Finally, and after much traveling and engagement with spiritual leaders of all continents, he meets Dante, who accompanies the Persona to Chatres Cathedral and then Erasmus who accompanies him to Westminster Abbey in England—both magnificent buildings with their own spiritual traditions carved into stone.
Finally, the journey is complete and the Persona reports back to his overseers to reveal his findings.
All the poets stood silent, awe struck, in tears
as before a miracle, the miracle of life,
the gift from the Lord of All the Worlds.
The book closes with a glossary of terms.
Our Review of ‘The Parliament of Poets’ by Frederick Glaysher
The power of a mythological tale is interwoven into the fabric of its narrative. The crescendo that builds, and which ultimately leads the reader to its climax of revelation, is the key ingredient that makes the epic poem so seductive as a literary form.
With this in mind, I will not comment overly on the story in The Parliament of Poets for fear of spoiling its essential spiritual message and core dynamic for potential readers. This is more than simply trying to avoid ruining its ‘plot-line’ or fear of introducing a ‘spoiler’ into the equation. Instead, this is my way of safe-guarding the inherent esoteric value of the work for a reader—one which is invariably expressed within its whole rhythmic phrasing and textual structure.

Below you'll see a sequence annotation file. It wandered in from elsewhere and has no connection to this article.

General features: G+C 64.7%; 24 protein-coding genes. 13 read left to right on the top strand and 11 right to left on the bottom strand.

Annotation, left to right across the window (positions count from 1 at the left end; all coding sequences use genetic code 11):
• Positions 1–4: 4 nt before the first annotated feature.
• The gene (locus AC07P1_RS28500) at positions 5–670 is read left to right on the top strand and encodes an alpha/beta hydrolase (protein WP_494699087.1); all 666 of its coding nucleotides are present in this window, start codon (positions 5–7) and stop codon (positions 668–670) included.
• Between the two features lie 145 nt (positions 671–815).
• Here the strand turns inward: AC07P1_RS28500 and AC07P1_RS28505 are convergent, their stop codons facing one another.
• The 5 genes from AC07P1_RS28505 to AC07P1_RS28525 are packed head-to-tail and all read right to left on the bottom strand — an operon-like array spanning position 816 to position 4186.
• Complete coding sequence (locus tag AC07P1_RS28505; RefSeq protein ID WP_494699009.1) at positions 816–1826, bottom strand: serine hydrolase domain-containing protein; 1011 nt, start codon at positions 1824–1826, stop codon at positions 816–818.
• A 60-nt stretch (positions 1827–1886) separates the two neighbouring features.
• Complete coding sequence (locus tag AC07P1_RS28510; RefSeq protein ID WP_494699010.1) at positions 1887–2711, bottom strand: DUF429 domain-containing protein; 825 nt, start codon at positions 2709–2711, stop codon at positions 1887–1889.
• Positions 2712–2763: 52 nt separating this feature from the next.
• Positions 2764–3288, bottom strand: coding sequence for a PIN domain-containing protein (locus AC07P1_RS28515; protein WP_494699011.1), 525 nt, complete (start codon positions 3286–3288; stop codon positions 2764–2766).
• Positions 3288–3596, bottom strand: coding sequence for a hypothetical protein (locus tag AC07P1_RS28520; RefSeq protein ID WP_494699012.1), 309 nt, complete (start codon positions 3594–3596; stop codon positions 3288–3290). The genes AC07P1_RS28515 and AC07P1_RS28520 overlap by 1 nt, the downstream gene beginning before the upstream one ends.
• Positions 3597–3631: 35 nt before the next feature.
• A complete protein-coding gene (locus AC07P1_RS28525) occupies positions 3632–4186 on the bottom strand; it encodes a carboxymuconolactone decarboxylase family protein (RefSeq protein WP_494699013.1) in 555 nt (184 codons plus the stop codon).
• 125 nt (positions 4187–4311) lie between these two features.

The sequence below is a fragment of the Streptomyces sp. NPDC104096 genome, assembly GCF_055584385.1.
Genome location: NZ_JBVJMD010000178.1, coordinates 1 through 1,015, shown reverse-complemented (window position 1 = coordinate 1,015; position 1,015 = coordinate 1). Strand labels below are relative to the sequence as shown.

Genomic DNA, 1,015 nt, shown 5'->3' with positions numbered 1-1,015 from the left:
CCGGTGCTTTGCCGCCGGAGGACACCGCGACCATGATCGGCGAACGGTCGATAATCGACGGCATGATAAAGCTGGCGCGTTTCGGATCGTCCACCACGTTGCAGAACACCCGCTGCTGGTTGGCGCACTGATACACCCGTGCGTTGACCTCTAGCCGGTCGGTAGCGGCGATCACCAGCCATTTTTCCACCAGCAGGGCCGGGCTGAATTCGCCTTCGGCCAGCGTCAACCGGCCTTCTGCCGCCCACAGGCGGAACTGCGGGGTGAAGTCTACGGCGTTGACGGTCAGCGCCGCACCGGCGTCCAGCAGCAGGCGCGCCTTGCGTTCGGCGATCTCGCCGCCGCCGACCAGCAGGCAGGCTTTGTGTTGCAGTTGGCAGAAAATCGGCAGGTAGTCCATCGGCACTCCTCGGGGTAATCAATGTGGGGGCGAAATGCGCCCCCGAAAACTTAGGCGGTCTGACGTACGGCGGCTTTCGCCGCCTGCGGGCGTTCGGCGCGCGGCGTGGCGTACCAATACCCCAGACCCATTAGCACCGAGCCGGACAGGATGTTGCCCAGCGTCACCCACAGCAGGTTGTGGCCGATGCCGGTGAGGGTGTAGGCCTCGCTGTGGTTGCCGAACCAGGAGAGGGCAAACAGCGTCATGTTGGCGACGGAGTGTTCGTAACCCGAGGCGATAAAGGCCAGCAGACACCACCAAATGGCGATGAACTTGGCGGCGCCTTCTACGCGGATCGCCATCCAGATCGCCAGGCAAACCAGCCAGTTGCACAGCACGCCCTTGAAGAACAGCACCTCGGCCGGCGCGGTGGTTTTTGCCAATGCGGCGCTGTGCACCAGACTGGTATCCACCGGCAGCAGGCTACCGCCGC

What I feel more comfortable talking about is the overall standard of the work.
In this regard, I cannot profess to be an expert of this form of literature nor of poetry in general which makes me unqualified to produce a literary critique of the work from a technical perspective.
But, one has to ask, does this matter?
If the story is engaging and the reader’s attention is kept throughout such a challenging literary experience then it has worked. If its inherent message is communicated in a way that leaves a lasting impression on the layman then that also can be considered a success.
In this regard, The Parliament of Poets, both as a story and as an independently-produced publication, is a success on many levels.
It is a tale about our age of modernity and several contemporary themes have been woven into its narrative in such a way that remind us that perhaps the spiritual crisis humanity faces is an extension of the technological age that we live in.
On the other hand, the poem, it should be stated, is not without its odd flashes of humor and dry irony, which, once again, enrich its overall value as a dynamic and engaging piece of art, rather than a dry academic exercise.
Overall, The Parliament of Poets is the sort of work that leaves you with the impression that other more traditional forms of poetry try too hard to be poetic but that the real inherent value of a myth is best expressed through the rise and fall, ebb and flow of the dramatic resonance of the epic poem.
Let us hope that, through his work, Frederick Gaysher renews an important occult tradition.
This is a unique and powerful work that introduces an established literary tradition to a world that is in desperate need of its essential rhythms and harmonies for spiritual sustenance.